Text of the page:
Dolly worked diligently on cleaning, snuggling and allowing the pups to nurse.  I knew she had no milk and didn’t expect her to produce any.  I had pushed my luck far enough and was grateful for what Dolly was doing.  She had imprinted the pups to her with her saliva and her scent.  They would have a canine mother after all.  I had bitches’ milk on hand as I do before any whelping and knew that Ralph and I would be providing the food every few hours for some time to come.  We contacted Minnie’s owner and arranged for his neighbor to take Minnie into his care with the owner’s other hounds.  When he arrived, Minnie was up hopping around happy, as if she hadn’t delivered a litter at all.  Her belly was normal and she still had no milk.  Looking back on this I often wonder if she was hormonally imbalanced, unable to care for pups and her ingesting them was nature’s way of solving the problem.  I had read where wolves with very large litters would eat pups in excess of what they felt they could reasonably feed.

          Over the next few weeks, Ralph and I would sit at the kitchen counter a few steps away from the little bathroom and watch Dolly care for the pups as if they were her own.  She didn’t leave them at all the first twelve hours, even growling once at Sydney when she passed by too closely.  She would eventually allow Sydney to not only approach the puppies, but assist in their rearing even though Sydney had never known motherhood.  We settled into a routine.  Ralph and I would alternate feedings while Dolly lay watching, ready to clean and “poop” each one after their feeding.  She cuddled them and allowed them to suckle and Sydney would stand over the pups when Dolly took her breaks outside.  It was like a changing of the guard!  When Dolly rose to leave the bathroom, Sydney took this as her call to duty and they would pass each other in the small bathroom doorway – one going out and the other going in.  Between the two of them, the pups were never left unattended.

          Every hour of every day, I was amazed at this eclectic pack’s effort to raise this orphaned litter.  Words cannot describe how privileged I felt to be able to participate and witness this event first-hand and I interfered as little as possible.  When “the girls” as we called them were between two and three weeks old, Dolly started spending less and less time with these now very rambunctious and robust pups.  She would stay outside longer and would lie by the couch, periodically checking the pups to make sure they were clean and allowing them to suckle a bit.  We decided it was time to let Dolly return to her kennel and her life of running rabbits.  She had done the hardest work in giving these puppies a chance at a normal life.

          We began vaccinations at two a half weeks since they had literally no immunities, and started them on solid food. Dinner was now a disgusting gruel of soaked kibble, canned food and cottage cheese and the pups would simply wade in. Sydney remained well in-tune with the schedule and amused us with her fussiness over the pups.  At feeding time when the food pan was placed on the kitchen floor, she knew that all puppies had to eat.  If one would wander toward the family room instead, she would roll the pup with her nose like a soccer ball across the kitchen floor until it landed with a ‘plop’ into the food pan!  After the girls’ second round of shots they were moved to the back porch and then eventually to their own kennel.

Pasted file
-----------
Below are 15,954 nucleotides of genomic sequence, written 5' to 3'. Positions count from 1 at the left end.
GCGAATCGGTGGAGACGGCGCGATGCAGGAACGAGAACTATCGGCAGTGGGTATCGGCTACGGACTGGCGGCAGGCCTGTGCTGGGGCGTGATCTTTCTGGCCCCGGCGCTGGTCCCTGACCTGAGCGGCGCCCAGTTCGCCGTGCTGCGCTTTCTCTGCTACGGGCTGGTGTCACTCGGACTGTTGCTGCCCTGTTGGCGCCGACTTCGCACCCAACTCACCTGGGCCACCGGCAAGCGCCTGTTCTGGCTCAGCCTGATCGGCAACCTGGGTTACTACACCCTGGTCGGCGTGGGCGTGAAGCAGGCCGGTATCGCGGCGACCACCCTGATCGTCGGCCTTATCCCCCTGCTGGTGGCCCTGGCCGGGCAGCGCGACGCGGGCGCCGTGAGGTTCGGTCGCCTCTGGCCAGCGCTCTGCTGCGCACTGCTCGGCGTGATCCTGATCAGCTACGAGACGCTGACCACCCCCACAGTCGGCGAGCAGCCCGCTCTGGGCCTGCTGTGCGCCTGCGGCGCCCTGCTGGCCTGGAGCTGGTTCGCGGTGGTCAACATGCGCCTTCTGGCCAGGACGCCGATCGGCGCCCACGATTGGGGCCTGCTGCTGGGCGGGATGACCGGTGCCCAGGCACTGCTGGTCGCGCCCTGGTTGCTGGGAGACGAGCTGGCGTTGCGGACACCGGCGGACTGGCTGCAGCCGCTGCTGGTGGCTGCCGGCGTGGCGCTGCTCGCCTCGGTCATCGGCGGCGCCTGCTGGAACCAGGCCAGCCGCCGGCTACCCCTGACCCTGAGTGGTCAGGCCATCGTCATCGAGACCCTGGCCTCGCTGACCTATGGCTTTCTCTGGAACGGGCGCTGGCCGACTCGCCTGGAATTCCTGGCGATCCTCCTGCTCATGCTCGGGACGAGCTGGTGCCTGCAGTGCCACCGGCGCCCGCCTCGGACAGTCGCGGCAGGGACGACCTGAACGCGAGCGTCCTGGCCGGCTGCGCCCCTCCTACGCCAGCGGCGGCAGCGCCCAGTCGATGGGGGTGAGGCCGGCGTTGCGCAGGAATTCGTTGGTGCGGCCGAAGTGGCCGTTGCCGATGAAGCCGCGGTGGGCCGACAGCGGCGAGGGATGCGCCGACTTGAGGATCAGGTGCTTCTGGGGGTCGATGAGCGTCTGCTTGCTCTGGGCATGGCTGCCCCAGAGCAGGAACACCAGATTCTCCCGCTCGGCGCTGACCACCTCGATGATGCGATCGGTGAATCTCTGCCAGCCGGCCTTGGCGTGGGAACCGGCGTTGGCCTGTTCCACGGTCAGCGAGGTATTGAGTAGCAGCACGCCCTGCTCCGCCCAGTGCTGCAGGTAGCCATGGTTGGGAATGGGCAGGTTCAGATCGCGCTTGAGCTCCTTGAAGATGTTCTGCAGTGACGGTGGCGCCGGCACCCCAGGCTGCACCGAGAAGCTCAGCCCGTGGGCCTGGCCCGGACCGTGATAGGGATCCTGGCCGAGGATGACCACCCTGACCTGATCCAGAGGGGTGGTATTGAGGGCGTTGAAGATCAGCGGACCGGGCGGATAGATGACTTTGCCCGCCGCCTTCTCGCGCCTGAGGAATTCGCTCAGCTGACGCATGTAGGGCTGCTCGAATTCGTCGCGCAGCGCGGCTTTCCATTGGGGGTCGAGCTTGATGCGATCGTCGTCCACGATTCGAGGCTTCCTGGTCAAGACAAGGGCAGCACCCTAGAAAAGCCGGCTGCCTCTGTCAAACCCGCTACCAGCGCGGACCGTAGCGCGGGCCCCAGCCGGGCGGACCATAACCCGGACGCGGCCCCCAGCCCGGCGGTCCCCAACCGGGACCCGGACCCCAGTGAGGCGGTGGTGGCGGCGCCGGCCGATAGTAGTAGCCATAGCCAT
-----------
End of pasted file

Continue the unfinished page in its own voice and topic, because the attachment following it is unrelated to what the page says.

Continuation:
Over the course of the next few weeks, Lily, Luci, Jakki, Yankee Rose, Grace and Della were slowly integrated into the rest of our pack of 17 hounds.  In the evenings when all hounds were let loose in the yard to play and socialize, Ralph and I watched from our Adirondack chairs as the new hierarchy was formed.  Dolly’s natural pups were no longer the lowest in the social order and relished pinning the girls to the ground and just pulling rank on them in general.  Maxx, who is neither Alpha or Omega in the pack was our natural pup-sitter.  Maxx always enjoys lying flat on the ground allowing puppies to chew ears, pull his tail and wallow him unmercifully.  He gives them a fake, sing-songy growl as if they are causing real harm.  Maxx also guarded them somewhat as they were introduced to each adult dog.  Molly, our Alpha female, and Dolly, restored order when the older pups played too rough.  No hound in the kennel directed harm to the pups.  To the contrary, each has done his or her part to properly socialize the pups to the pack.  The pups that started with no mother and little hope now belonged to everyone.  They are happy, healthy and well-adjusted thanks to Dolly’s unselfish gift and the help of the rest of the pack.

          If I live to be one hundred, I will never forget this experience and the lessons I learned from this marvelous creature we know as the dog.  I wonder if our own existence would be better if we employed the same honorable qualities our dogs so instinctively display:  unconditional love, patience, acceptance of those unlike ourselves, the willingness to roll up sleeves and pull together to ensure everyone’s survival – for no ulterior motive but that it just needs to be done.  In spite of the great strides we’ve made to domesticate and humanize our dogs, they remain true to their ancient and strong sense of family and order.  They are much better at it than we are at times.

          One of my favorites gifts is a small wall plaque that reads, “ My goal in life is to be the kind of person my dog thinks I am.”  Between you and me, I would settle for being at least as good as my dog!

Happy Hunting to All!